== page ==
Myanmar’s Doctors and Front-Line Medics Are Protesting the Military Coup

“We cannot accept dictators and an unelected government,” one doctor said.
February 3, 2021, 6:48am
Myanmar; nurse; three-finger salute; protest
A medical staff wearing a red ribbon, displays the three finger protest salute at the Yangon General Hospital. PHOTO: AFP

Front-line medical workers in Myanmar are now on the front lines of growing dissent against a coup after calling for a nationwide strike to oppose the arrest of Aung San Suu Kyi and the dreaded return of junta rule to the Southeast Asian country.

A group launched on Facebook, under the name Civil Disobedience Movement, is hitting back after military generals shocked the world by dismantling Myanmar’s fledgling democracy and putting in place a yearlong state of emergency.

Aung San Suu Kyi, whose human rights record has been tarnished abroad, remains hugely popular at home and still has not been heard from since being detained in early morning raids on Monday.

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“We refuse to obey any order from the illegitimate military regime who has demonstrated that they do not have any regard for our poor patients,” said one statement by medical professionals that was widely circulated on social media.

“We refuse to obey orders from an illegitimate military regime who has demonstrated that they do not have any regard for our patients.”

“We have been bearing the brunt of the global COVID-19 pandemic and providing much-needed medical care to our patients despite limited resources and infrastructure. Now the military has ruthlessly staged a coup d'etat and installed themselves as government.”

Photos show doctors in Yangon flashing the three-fingered salute from the Hunger Games movies, which has become an iconic form of protest after being popularized in Thailand’s new pro-democracy movement.

Medical staff at the Yangon General Hospital wear red ribbons and display the three finger salute, a sign of protest popularised by protesters in neighboring Thailand. (PHOTO: AFP, STRINGER)

Medical staff at the Yangon General Hospital wear red ribbons and display the three finger salute, a sign of protest popularized by protesters in neighboring Thailand. PHOTO: AFP, STRINGER

Doctors in Myanmar have joined the call to protest against the new military government. (PHOTO: AFP, STRINGER)

Doctors in Myanmar have joined the call to protest against the new military government. PHOTO: AFP, STRINGER

A related campaign called for doctors to wear red ribbons to show their support and solidarity for Suu Kyi and her party, the National League for Democracy (NLD), whose traditional color is red. It follows a past black ribbon campaign, which was also started by Myanmar’s medical community to protest against the militarization of health care services. 

 “The first step is social media,” organizers wrote in a Facebook post. “We will not accept power seizures and will keep supporting the NLD government to show that we are against military dictators, so we will by displaying red ribbons on our chests.”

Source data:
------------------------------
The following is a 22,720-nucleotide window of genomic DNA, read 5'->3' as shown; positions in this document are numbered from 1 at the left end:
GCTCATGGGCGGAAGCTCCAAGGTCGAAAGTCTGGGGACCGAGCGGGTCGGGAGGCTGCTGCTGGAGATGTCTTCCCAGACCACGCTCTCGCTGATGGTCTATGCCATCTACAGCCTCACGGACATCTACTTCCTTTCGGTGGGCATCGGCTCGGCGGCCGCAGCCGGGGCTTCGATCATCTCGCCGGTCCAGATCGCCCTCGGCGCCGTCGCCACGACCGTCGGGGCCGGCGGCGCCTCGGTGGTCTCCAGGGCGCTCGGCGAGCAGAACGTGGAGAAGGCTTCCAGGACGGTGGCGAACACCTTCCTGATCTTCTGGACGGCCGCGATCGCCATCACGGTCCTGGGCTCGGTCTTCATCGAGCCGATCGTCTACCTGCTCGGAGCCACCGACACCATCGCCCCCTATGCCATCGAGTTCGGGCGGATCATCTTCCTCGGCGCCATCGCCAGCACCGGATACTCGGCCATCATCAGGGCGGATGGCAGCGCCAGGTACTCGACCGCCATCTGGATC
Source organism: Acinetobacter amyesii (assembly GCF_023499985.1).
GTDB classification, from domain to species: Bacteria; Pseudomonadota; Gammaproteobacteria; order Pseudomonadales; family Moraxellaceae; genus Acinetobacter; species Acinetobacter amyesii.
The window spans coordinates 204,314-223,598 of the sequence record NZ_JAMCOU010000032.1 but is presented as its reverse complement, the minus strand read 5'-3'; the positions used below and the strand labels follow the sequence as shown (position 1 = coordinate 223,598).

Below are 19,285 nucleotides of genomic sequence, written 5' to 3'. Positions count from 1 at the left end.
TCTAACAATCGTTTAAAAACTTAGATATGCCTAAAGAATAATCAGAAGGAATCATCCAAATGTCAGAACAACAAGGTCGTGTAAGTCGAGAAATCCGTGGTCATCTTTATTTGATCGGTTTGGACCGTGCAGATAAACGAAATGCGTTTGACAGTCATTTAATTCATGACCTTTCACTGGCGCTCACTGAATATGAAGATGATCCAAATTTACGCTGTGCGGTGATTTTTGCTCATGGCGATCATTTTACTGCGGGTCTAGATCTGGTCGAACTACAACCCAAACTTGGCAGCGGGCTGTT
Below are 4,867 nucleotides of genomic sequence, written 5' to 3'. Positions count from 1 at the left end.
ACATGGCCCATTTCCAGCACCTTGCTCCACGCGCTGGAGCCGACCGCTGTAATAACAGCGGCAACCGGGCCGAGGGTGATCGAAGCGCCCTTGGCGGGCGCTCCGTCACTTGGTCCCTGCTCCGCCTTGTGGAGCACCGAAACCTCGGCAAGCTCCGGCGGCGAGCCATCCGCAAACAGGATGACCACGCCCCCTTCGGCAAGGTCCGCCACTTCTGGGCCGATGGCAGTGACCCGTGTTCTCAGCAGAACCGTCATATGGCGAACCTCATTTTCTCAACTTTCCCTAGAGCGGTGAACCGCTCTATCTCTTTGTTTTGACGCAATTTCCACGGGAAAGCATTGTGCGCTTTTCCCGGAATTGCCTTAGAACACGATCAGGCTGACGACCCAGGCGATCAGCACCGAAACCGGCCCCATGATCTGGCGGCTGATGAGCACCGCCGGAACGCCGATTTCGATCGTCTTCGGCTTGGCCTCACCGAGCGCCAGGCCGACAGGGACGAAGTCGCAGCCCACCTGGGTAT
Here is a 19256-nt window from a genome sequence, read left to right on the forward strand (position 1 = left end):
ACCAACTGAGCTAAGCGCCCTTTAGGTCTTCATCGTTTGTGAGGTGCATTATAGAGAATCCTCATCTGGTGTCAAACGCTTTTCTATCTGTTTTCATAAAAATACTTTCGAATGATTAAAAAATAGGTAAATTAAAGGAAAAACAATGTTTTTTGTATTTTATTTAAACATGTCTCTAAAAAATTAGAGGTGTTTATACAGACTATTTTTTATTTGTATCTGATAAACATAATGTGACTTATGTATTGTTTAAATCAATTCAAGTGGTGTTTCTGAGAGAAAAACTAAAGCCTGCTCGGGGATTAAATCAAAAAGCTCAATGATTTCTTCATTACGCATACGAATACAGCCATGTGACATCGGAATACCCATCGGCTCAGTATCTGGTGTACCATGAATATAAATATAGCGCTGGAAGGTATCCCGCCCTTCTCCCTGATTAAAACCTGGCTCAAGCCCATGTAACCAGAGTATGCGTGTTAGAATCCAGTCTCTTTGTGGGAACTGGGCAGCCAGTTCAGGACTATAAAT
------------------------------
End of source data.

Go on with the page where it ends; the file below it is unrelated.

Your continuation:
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“The next step, for those able to join us, is to not go to work, stopping government mechanisms. Doctors and their medical staff will continue to heal patients but will oppose all orders from the new administration.”

Their acts of defiance come as Myanmar descends into political chaos amid the ongoing coronavirus epidemic, which has infected more than 140,000 people in the country. The pandemic remains a deep challenge to the military in a country with a severely-neglected health care system.

Monday’s coup took place after November elections which saw Suu Kyi’s party claim a repeat landslide victory after the first democratic polls were held in 2015 following decades of military-backed rule.

The NLD won 83 percent of available seats. The military alleged that the vote was “marred by fraud” but the claims have been dismissed by observers.

Many medical professionals said they would refrain from turning up to work at hospitals and clinics because of the recent events but would offer services at home.

The calls have also spread from Yangon to other cities in the country.

“We want an elected government, not the military,” said a general practitioner at a private medical lab in Mandalay, Myanmar’s second biggest city. “That’s why many of us are staying home and taking part in the civil disobedience campaign.” 

The doctor, who preferred not to be named for security fears, told VICE World News in a phone interview that many hospitals were joining the growing movement. 

“We may not be making noise by taking to the streets but we are supporting this movement from our medical wards.” 

“We may not be making noise by taking to the streets but we are supporting this movement from our medical wards.”

She also stressed that doctors and other medical staff would support the campaign “the best they could.” 

“Not every doctor can boycott. Some must be with their patients in hospital who are in critical care but every doctor I know will be joining the Red Ribbon Movement by displaying their ribbons and sharing them on Facebook.”